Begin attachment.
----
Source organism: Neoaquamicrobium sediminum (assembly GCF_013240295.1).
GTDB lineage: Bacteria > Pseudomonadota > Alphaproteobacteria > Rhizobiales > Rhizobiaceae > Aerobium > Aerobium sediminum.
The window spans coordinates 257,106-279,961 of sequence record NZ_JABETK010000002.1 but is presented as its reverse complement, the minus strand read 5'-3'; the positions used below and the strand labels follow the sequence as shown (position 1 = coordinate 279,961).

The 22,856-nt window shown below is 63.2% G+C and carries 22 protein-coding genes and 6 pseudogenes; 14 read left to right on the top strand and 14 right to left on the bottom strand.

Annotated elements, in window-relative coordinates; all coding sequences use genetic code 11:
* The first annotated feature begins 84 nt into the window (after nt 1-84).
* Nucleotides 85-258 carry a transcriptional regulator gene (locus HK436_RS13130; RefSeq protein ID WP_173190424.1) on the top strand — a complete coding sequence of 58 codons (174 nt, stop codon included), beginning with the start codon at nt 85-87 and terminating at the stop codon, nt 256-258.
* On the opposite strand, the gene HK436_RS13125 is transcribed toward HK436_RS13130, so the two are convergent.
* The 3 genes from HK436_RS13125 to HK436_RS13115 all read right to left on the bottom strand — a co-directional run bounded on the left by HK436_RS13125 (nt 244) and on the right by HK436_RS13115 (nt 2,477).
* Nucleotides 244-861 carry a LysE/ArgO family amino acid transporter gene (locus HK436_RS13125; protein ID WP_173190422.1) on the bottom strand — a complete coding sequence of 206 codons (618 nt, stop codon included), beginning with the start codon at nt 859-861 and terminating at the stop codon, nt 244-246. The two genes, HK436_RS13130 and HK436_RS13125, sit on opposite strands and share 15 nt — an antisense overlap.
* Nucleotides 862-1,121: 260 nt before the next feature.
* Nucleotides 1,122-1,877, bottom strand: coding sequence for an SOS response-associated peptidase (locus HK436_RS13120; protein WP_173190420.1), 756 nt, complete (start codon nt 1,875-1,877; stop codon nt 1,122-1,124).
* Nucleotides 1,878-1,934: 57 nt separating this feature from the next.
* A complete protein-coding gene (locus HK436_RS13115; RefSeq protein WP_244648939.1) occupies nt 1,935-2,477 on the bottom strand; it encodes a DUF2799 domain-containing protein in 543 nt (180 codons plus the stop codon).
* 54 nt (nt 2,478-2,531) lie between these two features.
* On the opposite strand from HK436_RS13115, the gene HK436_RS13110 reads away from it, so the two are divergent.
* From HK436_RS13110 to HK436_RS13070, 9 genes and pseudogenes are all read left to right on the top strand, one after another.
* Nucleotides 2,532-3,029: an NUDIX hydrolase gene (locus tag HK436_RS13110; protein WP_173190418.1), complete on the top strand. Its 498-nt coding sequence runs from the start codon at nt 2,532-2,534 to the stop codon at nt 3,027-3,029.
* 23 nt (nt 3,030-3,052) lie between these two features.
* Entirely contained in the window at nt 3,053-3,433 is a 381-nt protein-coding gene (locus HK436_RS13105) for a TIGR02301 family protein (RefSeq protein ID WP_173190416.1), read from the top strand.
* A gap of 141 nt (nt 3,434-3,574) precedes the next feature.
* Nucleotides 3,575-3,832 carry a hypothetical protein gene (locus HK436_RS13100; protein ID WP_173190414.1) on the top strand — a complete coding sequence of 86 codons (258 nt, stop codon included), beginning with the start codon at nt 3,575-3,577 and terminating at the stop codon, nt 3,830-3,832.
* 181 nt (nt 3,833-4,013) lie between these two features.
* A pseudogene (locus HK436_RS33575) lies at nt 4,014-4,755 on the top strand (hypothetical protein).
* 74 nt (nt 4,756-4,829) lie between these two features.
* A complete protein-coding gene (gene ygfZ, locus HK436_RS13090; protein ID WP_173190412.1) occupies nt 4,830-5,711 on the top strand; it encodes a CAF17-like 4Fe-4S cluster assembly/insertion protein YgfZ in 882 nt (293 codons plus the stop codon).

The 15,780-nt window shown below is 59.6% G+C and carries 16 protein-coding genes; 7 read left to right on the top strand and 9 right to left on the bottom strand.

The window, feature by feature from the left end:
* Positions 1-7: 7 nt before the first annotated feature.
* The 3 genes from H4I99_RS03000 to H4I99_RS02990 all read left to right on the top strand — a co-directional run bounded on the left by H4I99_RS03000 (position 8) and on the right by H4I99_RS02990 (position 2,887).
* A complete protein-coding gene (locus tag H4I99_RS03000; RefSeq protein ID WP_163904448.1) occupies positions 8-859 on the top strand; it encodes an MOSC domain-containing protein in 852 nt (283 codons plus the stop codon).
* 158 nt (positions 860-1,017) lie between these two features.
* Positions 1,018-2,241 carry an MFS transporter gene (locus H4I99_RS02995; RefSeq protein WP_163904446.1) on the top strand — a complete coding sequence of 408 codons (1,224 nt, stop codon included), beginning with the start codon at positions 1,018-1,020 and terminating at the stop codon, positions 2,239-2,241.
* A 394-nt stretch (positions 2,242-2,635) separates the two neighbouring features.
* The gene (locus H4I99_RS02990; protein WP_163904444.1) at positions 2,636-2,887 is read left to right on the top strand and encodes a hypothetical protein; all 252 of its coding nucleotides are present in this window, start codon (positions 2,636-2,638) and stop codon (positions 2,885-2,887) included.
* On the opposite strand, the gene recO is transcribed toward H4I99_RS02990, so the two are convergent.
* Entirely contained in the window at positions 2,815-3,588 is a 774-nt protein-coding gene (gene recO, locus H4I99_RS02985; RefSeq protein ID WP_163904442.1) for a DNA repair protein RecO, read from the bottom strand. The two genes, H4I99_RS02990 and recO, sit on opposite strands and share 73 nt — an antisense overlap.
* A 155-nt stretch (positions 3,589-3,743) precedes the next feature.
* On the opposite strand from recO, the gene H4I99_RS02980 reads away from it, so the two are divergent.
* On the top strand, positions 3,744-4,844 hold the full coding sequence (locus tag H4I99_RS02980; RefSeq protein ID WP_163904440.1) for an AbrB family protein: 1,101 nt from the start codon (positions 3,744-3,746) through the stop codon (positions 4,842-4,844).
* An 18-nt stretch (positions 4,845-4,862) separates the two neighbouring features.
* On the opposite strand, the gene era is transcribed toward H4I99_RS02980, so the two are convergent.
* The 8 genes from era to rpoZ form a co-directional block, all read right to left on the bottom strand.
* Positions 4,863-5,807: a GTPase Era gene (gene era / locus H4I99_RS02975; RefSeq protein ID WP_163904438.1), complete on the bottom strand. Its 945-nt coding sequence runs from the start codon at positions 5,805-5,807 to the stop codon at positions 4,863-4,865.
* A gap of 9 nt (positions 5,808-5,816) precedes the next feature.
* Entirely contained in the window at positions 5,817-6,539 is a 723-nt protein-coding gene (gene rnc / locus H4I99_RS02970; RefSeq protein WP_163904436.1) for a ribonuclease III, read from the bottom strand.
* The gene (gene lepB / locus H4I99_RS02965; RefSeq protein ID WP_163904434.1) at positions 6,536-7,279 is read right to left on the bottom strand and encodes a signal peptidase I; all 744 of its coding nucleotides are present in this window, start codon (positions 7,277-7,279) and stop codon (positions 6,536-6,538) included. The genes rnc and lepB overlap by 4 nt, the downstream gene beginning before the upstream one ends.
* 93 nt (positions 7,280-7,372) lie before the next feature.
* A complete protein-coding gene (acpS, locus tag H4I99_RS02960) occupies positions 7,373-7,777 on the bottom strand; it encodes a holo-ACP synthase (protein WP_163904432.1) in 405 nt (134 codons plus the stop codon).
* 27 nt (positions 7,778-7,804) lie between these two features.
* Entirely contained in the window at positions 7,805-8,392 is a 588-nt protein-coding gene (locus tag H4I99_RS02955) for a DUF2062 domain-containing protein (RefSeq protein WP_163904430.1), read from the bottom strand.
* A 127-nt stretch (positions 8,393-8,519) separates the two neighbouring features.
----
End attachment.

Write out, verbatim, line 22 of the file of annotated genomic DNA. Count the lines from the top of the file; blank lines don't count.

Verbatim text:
* Nucleotides 3,575-3,832 carry a hypothetical protein gene (locus HK436_RS13100; protein ID WP_173190414.1) on the top strand — a complete coding sequence of 86 codons (258 nt, stop codon included), beginning with the start codon at nt 3,575-3,577 and terminating at the stop codon, nt 3,830-3,832.